1. Introduction

Low back pain (LBP) represents a medical problem for the current society, showing a worldwide prevalence ranging from 1.4% to 20% and an incidence from 0.024% to 7% depending on the diagnostic criteria used [1]. In athletes, the 1-year prevalence of LBP can reach 84%, and the lifetime prevalence can reach 94% [2]. In addition, the pooled prevalence rate of health care use of LBP patients is up to 67%, supporting high health care costs [3]. In fact, the estimated annual total cost of LBP in the USA is USD 100 billion [4]. In the Global Burden of Disease Study, LBP was ranked as the fourth leading cause of disability-adjusted life years (DALYs) globally [5,6].
The etiology of LBP is multifactorial. One hypothesis associated with development and recurrence of LBP is a potential dysfunction in the motor control of the muscles of the thoracic cage, e.g., deep abdominal, pelvic floor, multifidus, and diaphragm. Among the abdominal musculature, particular attention has been paid to the deep muscles, e.g., transverse abdominis (TrA) and lumbar multifidi. In fact, training of the TrA and the lumbar multifidi has been advocated to be a relevant component within rehabilitation programs of individuals with LBP, although no linear association between the changes in morphometry or activity of deep abdominal muscles (TrA) and clinical outcomes has been observed [7]. In fact, exercise programs, including training of the deep abdominal muscles, are recommended (moderate quality evidence) for the management of patients with chronic low back pain in clinical practice guidelines [8].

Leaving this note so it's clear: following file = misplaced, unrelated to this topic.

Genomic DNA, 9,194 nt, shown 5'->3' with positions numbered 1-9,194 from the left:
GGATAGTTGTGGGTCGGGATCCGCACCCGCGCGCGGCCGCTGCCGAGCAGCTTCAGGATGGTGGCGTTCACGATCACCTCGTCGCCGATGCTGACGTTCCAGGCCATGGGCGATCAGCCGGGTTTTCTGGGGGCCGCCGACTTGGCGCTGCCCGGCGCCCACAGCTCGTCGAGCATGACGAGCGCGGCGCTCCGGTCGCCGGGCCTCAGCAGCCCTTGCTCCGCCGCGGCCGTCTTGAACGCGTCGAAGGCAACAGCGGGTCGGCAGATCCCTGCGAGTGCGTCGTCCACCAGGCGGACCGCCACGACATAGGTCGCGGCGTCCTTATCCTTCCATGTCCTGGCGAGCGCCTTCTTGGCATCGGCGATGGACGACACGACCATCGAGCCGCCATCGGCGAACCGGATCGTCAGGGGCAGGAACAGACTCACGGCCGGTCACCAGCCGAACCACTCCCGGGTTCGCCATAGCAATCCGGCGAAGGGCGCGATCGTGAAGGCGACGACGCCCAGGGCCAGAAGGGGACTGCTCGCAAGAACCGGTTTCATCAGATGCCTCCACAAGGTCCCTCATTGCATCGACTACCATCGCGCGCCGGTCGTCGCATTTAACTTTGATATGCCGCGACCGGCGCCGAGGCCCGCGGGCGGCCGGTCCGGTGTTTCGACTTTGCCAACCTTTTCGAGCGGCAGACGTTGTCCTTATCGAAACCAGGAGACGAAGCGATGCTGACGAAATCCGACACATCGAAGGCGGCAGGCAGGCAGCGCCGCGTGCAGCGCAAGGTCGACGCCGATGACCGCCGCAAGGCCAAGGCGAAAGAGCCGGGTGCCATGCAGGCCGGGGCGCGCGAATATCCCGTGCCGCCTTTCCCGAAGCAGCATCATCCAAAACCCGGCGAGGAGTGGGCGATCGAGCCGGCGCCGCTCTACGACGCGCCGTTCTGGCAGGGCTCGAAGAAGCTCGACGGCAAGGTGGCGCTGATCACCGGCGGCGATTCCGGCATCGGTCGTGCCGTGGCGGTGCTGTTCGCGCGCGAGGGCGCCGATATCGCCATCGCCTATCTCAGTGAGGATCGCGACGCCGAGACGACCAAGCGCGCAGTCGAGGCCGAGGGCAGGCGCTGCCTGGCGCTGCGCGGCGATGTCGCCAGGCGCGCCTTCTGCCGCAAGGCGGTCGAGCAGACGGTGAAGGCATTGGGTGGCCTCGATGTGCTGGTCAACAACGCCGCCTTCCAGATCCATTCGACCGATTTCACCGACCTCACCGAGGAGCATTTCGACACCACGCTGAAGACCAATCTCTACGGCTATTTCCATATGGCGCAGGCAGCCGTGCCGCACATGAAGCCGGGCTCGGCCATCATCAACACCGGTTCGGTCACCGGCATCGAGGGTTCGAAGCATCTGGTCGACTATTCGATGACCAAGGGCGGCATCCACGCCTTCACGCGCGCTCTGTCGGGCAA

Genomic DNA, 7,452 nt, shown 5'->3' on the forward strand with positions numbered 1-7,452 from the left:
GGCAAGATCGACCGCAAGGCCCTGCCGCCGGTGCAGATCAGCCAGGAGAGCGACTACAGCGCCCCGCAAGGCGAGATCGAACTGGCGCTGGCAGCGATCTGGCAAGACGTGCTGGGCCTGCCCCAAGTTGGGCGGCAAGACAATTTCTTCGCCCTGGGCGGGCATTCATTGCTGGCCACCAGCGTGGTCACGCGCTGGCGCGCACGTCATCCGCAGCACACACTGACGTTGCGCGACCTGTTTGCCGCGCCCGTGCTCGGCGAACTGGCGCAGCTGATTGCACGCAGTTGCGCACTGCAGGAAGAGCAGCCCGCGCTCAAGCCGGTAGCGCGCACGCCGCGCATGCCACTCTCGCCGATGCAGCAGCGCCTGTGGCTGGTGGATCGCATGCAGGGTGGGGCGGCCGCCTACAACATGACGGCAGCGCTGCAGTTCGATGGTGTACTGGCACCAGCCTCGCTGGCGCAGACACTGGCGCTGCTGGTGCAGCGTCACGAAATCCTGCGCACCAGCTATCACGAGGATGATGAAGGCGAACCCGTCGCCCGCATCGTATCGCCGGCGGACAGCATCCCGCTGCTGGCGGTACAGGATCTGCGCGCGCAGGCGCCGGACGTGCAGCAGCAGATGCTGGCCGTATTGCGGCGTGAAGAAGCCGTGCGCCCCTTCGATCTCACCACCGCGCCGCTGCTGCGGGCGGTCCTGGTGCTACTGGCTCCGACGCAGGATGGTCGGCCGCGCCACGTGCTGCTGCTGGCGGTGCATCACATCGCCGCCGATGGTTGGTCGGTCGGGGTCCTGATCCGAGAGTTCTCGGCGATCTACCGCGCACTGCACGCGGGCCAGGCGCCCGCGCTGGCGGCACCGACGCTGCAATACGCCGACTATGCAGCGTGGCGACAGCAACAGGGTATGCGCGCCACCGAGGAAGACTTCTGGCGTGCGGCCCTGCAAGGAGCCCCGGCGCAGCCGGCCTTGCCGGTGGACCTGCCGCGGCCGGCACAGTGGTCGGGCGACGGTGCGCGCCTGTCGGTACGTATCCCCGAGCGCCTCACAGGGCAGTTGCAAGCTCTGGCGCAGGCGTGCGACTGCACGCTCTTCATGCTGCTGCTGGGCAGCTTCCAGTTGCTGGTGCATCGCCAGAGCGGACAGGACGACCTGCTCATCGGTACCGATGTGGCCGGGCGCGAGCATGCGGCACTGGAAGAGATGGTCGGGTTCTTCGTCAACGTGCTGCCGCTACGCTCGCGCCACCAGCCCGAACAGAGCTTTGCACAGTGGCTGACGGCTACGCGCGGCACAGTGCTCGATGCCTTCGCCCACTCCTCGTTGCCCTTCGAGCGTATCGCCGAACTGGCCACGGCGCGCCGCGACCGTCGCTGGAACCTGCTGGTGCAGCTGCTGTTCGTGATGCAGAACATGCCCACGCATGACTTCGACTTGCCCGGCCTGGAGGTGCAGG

The abdominal drawing-in maneuver (ADIM) is commonly used as a foundational basis of lumbar stabilization training programs. It is hypothesized that the ADIM is able to facilitate coactivity of the deep abdominal musculature and could play a supportive role for the spine during functional activities [9]. In fact, a recent review has concluded that ultrasound imaging and electromyographic activity of the TrA and internal oblique (IO) muscles are highly correlated during the ADIM, supporting the use of this maneuver [10].
Ultrasound (US) imaging is a noninvasive method that allows both the clinician and the patient to observe changes in thickness of the deep abdominal muscles. In fact, the use of rehabilitative ultrasound imaging (RUSI) for visual assessment of deep trunk muscles function, particularly the TrA and lumbar multifidi, and as a biofeedback tool has become increasingly popular [11], particularly in the physical therapy profession [12]. Different systematic reviews have been published about the reliability of RUSI. Hebert et al. concluded that the majority of studies indicate that RUSI exhibits acceptable to good reliability for assessing the TrA. However, they concluded that more high-quality studies are needed [13]. Costa et al. found that current literature reported good to excellent reliability for single measures of TrA thickness but poor to good reliability for measures of thickness changes (reflecting the muscle activity), supporting TrA activity [14].